Daniela Ducaru
Mania e o neoranduiala a lumii,se pare.Daca oamenii nu s-ar infuria,viata ar fi mai buna decat e.
Felix Purat
Many people in the States are used to seeing Latin America as a land of either Natives or Native American crossbreeds who are still Native even if they are 95% Spanish; the reality is that many Latin American countries such as Mexico and Peru have similar divisions and histories of divisions between Native peoples and everybody else that is shared with the USA and Canada. This is reinforced in fact by Geronimo's autobiography and in fiction by Cormac McCarthy's book Blood Meridian along with thi ...more
Are the ancient tribles really primitive?? Do we really progress as time passes and we make all these discoveries about the world?? And how progress is really defined?? These are only some of the questions that pop up as you read this book. Sometimes you can not decide if the book you are reading is fiction or non- fiction especially when you are reading about the Machiguenga tribe. This is an element I enjoyed very much. The story of the storyteller that contains all the other stories and the s ...more
A story within a story about a culture that is failing and a man that refuses to see it fall. I loved the ancient peruvian creation story but felt that the background story line got lost in translation (originally written in Spanish)
Not an easy read, but it made me think. Vargas Llosa interweaves an easy-to-follow narrative with ramblings from a Machiguenga storyteller on a wide variety of topics. The narrator looks back at Peru in the 1950's and the changes for Indian people with the expansion of industry and mission work into the jungle. SIL and its translation work played a significant role. At the same time, I re-read Ron Snell's memoir of growing up with the Machiguenga people while his parents worked on literacy proje ...more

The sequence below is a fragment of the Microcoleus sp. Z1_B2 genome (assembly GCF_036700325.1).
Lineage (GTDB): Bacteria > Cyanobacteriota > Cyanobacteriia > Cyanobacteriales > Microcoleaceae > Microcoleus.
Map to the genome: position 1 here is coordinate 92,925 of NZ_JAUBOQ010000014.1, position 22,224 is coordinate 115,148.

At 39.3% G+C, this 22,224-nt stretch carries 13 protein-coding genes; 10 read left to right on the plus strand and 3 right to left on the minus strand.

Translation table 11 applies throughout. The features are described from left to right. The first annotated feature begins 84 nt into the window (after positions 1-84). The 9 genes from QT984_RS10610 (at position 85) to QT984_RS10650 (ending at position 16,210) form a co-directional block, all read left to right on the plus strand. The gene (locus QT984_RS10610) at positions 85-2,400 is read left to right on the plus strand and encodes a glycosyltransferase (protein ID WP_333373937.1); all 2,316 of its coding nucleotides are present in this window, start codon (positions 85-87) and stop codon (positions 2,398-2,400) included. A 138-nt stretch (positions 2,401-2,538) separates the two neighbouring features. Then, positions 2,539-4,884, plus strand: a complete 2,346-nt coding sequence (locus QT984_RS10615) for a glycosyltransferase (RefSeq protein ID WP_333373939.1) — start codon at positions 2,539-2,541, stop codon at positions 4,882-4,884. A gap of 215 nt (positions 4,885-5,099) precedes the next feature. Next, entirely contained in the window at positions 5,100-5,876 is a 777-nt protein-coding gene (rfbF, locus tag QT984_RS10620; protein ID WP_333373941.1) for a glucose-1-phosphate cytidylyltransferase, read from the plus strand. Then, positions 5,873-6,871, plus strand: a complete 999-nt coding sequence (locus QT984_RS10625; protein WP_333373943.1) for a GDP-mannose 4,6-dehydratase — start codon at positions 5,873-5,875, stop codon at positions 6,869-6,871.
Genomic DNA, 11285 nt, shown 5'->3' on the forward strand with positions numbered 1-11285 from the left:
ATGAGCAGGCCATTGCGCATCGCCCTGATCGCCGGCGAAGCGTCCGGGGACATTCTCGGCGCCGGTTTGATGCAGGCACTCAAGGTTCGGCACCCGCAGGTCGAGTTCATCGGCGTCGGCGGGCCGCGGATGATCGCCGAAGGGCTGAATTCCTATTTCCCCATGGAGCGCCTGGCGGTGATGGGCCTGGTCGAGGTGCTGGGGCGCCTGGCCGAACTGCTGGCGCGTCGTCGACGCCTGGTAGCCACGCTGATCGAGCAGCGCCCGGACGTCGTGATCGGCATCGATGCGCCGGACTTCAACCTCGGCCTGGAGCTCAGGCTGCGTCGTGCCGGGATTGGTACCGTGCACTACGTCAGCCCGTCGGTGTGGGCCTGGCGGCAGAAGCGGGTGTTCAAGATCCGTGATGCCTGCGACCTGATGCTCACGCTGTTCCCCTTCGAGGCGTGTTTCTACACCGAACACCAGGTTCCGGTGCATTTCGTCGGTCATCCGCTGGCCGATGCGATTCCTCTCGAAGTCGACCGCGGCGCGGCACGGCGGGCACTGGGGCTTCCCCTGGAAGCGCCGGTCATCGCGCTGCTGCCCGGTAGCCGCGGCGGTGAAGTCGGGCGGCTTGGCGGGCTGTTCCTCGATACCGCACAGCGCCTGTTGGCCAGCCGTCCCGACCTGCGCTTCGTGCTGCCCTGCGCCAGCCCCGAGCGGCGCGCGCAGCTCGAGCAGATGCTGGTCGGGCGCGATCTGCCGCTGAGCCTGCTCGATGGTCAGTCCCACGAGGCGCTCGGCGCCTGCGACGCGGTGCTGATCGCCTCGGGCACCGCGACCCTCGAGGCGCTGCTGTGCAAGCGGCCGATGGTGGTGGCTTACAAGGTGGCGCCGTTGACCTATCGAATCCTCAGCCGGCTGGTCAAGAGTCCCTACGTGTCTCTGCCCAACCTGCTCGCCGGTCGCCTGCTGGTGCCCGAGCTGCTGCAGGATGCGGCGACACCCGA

Aldo Ramírez
Hard, hard but beautiful.Long live to The Masked One.
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Mario Vargas Llosa, born in Peru in 1936, is the author of some of the most significant writing to come out of South America in the past fifty years. His novels include The Green House, about a brothel in a Peruvian town that brings together the innocent and the corrupt; The Feast of the Goat, a vivid re-creation of the Dominican Republic during the final days of General Rafael Trujillo’s insidiou ...more
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“But what do I have? The things I'm told and the things I tell, that's all. And as far as I know, that never yet made anyone fly.” 51 likes
“The sort of decision arrived at by saints and madmen is not revealed to others. It is forged little by little, in the folds of the spirit, tangential to reason, shielded from indiscreet eyes, not seeking the approval of others—who would never grant it—until it is at last put into practice. I imagine that in the process—the conceiving of a project and its ripening into action—the saint, the visionary, or the madman isolates himself more and more, walling himself up in solitude, safe from the intrusion of others.” 5 likes